Why young children are prone to choke
A child will explore the world by putting anything and everything into his or her mouth.American Academy of Pediatrics (2020)
The tendency of babies and toddlers to put objects in their mouths as they explore the world with their senses occurs during a stage when their airway (trachea) and ability to chew and swallow are not fully developed. This mismatch in activity and development levels makes them highly vulnerable to choking.
Babies have a natural ability to suck and swallow, and their involuntary reflexes—gag, cough and glottic closure—help prevent aspiration. But a small airway is easily obstructed.
“It takes time for babies to master the ability to chew and swallow food, and babies might not be able to cough forcefully enough to dislodge an airway obstruction” (Mayo Clinic, 2019).
Chewing abilities remain relatively incomplete throughout early childhood (AAP, 2020):
- Tooth eruption begins at 6 to 12 months of age.
- Incisors and canines are first to erupt.
- Molars, which are necessary for chewing and grinding food, erupt at 12 to 19 months of age.
- Infants and toddlers may bite off a piece of food, but without molars they are unable to grind it for swallowing.
The anatomy and function of the airway makes babies and young children vulnerable to choking on a piece of food or foreign object:
- The airway’s small diameter increases the chance it can be blocked.
- Even a small reduction in airflow can effectively form a seal around a piece of food or foreign object and make it difficult to dislodge. Proper methods to dislodge food from a choking child are discussed later in this course.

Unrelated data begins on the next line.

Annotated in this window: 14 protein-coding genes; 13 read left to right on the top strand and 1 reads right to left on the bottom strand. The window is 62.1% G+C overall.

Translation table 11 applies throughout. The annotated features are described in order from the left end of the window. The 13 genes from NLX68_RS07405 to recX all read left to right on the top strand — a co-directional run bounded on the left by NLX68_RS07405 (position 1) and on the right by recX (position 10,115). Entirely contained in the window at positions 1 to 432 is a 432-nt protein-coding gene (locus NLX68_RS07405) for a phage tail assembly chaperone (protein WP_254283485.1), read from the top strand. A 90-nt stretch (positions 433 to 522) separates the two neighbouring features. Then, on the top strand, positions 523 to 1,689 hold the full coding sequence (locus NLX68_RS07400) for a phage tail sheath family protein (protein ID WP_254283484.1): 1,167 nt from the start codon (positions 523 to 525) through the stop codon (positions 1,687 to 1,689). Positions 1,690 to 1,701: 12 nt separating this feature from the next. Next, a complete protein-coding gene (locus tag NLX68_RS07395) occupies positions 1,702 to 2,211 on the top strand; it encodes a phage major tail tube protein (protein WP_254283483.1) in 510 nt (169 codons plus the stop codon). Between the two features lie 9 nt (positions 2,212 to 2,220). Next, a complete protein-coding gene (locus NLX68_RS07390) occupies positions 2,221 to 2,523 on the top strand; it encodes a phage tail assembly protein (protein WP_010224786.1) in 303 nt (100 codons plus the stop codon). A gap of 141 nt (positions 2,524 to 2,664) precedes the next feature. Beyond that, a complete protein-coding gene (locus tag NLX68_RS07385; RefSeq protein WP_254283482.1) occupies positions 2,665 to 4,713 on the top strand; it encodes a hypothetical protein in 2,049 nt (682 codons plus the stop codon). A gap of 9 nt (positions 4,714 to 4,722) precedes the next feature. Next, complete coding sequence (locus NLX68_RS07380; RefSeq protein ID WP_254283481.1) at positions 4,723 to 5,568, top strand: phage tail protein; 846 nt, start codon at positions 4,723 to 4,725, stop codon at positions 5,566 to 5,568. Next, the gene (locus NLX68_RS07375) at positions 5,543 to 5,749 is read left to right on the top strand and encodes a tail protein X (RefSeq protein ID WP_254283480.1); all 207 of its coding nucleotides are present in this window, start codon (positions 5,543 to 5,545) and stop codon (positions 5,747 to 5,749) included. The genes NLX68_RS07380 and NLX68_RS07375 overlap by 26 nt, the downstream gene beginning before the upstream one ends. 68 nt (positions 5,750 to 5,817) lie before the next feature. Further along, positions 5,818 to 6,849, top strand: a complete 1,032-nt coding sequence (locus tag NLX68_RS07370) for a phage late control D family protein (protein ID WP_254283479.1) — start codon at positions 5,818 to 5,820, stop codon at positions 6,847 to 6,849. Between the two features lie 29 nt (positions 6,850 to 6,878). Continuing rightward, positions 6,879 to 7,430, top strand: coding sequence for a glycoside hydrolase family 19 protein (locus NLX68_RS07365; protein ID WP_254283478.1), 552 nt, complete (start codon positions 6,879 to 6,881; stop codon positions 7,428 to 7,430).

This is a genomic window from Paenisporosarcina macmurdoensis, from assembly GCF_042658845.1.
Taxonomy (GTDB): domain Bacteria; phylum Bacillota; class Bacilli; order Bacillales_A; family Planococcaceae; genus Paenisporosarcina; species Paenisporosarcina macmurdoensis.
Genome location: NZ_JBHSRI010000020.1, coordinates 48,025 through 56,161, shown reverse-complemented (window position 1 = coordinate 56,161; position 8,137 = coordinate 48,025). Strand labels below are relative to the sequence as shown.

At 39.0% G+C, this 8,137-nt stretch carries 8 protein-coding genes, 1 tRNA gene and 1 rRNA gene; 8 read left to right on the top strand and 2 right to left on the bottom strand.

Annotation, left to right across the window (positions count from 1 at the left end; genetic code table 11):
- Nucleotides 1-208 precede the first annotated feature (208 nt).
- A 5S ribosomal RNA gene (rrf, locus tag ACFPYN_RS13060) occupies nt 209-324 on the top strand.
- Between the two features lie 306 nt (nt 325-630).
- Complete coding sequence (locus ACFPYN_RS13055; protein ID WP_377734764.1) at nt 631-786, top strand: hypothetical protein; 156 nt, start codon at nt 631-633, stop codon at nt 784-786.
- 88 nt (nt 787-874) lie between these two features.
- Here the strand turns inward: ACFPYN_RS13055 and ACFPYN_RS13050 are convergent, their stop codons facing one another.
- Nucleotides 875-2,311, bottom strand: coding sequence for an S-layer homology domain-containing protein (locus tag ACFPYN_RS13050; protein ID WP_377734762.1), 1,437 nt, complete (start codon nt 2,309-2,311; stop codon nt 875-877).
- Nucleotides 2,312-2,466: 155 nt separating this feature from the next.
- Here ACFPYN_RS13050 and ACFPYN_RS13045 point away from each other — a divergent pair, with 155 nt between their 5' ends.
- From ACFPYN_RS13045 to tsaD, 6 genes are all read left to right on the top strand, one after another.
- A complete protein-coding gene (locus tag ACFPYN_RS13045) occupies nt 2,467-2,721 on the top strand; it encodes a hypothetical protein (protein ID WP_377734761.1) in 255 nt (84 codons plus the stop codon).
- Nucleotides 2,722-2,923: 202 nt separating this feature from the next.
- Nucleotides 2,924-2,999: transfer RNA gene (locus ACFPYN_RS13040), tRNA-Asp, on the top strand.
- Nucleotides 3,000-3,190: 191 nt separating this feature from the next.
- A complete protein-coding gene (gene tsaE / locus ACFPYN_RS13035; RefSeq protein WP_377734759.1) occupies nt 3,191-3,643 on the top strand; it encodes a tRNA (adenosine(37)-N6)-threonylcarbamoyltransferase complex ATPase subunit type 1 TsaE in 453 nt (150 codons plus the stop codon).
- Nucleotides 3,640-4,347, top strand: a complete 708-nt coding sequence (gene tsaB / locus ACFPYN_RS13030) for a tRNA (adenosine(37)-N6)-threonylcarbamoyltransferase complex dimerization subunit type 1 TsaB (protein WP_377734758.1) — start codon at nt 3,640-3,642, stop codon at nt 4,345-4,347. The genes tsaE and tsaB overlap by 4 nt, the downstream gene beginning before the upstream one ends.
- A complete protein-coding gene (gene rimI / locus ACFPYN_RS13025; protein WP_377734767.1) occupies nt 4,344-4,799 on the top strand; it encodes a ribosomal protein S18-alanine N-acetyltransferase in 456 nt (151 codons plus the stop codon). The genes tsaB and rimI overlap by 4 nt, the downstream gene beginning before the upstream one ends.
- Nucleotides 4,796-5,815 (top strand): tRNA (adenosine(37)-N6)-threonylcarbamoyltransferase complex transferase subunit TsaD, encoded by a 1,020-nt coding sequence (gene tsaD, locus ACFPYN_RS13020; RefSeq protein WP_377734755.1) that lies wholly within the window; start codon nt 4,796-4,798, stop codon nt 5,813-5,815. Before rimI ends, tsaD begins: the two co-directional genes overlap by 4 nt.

The shape, size, consistency and other characteristics of a piece of food or foreign object contribute to the choking risk. The most dangerous objects that present a choking hazard are cylindrical, airway-sized and compressible, allowing them to wedge tightly into a child’s hypopharynx and occlude the airway.
“Uninflated and pieces of broken latex balloons pose a particular hazard because of their ability to conform to the child’s airway and form an airtight seal” (AAP, 2020).
Children with special health-care needs
Many children with developmental and neurologic disorders or disabilities “do not have the cognitive skills, behavioral control or experience to chew well and eat slowly” (AAP, 2020).
In addition to anatomical and developmental explanations for choking dangers in very young children, behavioral factors play a significant role.
- Young children are easily distracted while eating. Diversions include watching television or videos and playing with a toy or other object.
- Young children are restless and like to be on the move. Crawling, walking, running, laughing, crying, babbling and talking while eating increase the risk of choking.